"You were listening," the doctor said, annoyed.  "Yes, he could.  Ophthalmia, glaucoma - they're both possible with that eye.  Tell him to watch out for sharp pain, reddening, or any signs of infection in either eye.  That's the best I can do."  Dr. Spencer went back into the cabin, reached into his bag, and took out a packet of pills.  He handed them to Rain.  "Give him these.  Demerol, for the pain.  They're all I can spare.  Drugs are running out fast, and I don't know when I'll be able to get any more.  No electricity means no labs, no drug companies.  We're back to the days of wise women and herbal medicine."

"Dawn does a lot with herbs," Rain offered.  "When I fell and ran that branch through my arm, she treated it with arnica and goldenseal and pennyroyal, and it healed fine."

Dr. Spencer smiled.  "They weren't called wise women for nothing.  There's a lot of value in traditional medicine too.  It wouldn't hurt to have your friend visit Dawn.  Maybe she can help him."  He paused, then added, "Mark my words, Rain: the human race is in for some tough times.  This has given us all a new chance, a new hope.  Maybe it will all come out for the best in the long run.  But one thing for sure - it's going to get a lot worse for humanity before it gets better."   He shouldered the strap of his medical case.  "Tell your friend I'm not coming after him.  There's nothing more I can do, and he'd make a very unpleasant enemy.  I'll give your love to your parents when I see them."  He headed off down the path, back toward the settlement.       



Snake strode angrily away from Rain's cabin.  He chose a half-overgrown trail at random and followed it, bulldozing through the brush and ducking under overhanging tree-branches, until he came to a clearing with a rough circle of old logs arranged around a firepit.  New grass was sprouting among them, and the smudge of old ashes and charred bits of wood were mingled with fallen leaves and wind-blown debris.  It was obvious the place had not been used in some time.   

Snake sat down on one of the logs, his head pounding and his bad eye throbbing from its exposure to the light during the doctor's examination, wishing he had brought his cigarettes, wishing he'd been able to con the medic out of some decent painkillers.  He considered going back for the smokes, but decided against it.  He'd had more than enough contact with people for a while.  He shut his eye, willing the pain into submission.  Background noise.  Baseline reading.  Recalibrate the instrument.  In the dark behind his closed eyes, the wood around him was full of elusive sounds: wind moving through the needles of the pine above him, rustlings in the dead leaves, sudden trilling of birds.  Cool air brought him the smell of wet earth and old wood.  He shifted on the tree trunk beneath him, ignoring the damp cold of its bark, and absorbed the solitude, welcoming it.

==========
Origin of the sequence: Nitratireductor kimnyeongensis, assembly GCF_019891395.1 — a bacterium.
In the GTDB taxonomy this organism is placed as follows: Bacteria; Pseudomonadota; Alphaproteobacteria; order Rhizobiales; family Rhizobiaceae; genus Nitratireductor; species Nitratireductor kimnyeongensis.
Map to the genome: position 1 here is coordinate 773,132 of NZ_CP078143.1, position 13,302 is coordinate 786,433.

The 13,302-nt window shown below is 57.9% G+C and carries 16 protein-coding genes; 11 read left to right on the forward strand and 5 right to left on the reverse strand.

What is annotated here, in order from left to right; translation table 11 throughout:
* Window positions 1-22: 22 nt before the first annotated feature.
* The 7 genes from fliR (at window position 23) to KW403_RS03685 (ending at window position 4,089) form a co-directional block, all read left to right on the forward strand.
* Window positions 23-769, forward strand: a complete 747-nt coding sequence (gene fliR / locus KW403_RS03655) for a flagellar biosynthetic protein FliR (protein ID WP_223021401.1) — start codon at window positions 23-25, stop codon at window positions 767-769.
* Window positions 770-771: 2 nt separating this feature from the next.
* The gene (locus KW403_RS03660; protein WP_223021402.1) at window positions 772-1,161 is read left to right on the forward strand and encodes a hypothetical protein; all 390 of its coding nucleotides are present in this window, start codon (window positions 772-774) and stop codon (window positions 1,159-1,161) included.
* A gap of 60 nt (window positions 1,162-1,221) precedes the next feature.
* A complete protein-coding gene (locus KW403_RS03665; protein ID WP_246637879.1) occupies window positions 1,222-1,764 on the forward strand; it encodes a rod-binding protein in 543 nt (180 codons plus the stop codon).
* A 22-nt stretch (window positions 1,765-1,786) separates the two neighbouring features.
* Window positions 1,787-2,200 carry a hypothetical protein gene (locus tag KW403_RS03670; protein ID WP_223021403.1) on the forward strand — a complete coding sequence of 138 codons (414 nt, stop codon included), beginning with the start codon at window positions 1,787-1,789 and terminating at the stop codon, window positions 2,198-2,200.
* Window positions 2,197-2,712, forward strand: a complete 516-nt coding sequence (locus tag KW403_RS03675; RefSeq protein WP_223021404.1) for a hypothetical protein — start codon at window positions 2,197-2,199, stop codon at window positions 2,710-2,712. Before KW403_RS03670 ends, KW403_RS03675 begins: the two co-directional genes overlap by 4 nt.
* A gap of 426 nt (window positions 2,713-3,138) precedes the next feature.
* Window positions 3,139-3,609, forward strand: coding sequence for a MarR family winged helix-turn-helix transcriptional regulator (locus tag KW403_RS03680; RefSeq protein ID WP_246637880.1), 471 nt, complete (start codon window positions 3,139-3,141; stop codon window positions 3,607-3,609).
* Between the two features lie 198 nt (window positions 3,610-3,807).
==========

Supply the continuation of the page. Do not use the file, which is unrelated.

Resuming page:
Dr. Spencer's warning came back to him, and he pushed it aside.  Just leave me the fuck alone!  Images of the Surgeon General of Beverly Hills surfaced, of the trays of body parts, the bright blade reaching for his face, to steal his eye.  His whole self revolted at the memory: nobody's going to cut on me!  He saw Taslima and the dark expressive eyes that had drawn him.  So pretty.  So dead.  The future is right now.  That's all there is.

The pain in Snake's head eased gradually, and he opened his good eye.  He felt as though he were becoming invisible, safe, as he listened to the sounds around him: the squawk of scrub jays, the resonant drumming of a woodpecker on a nearby tree, the sound of something, maybe a deer, moving through the brush.  As he watched, sitting absolutely still, a skunk ambled across one section of the campfire circle and stopped to hunt for grubs under the flaking bark of the logs.  It sniffed in his direction, then wandered off grumbling to itself.  The cool air deepened into evening chill as Snake watched the trees turn into black lines of silhouette against the sunset sky.  The quiet of the place was almost nourishing, and he drew back from the need to return to the human world.  A loud crackling in the underbrush, heading his way, brought him out of his reverie.  He thought about the mountain lion Rain had mentioned, rose and drew his Magnums, realizing that there were dangers even here, among the deceptive peace.  He stared tensely into the deepening twilight until he heard Rain's voice.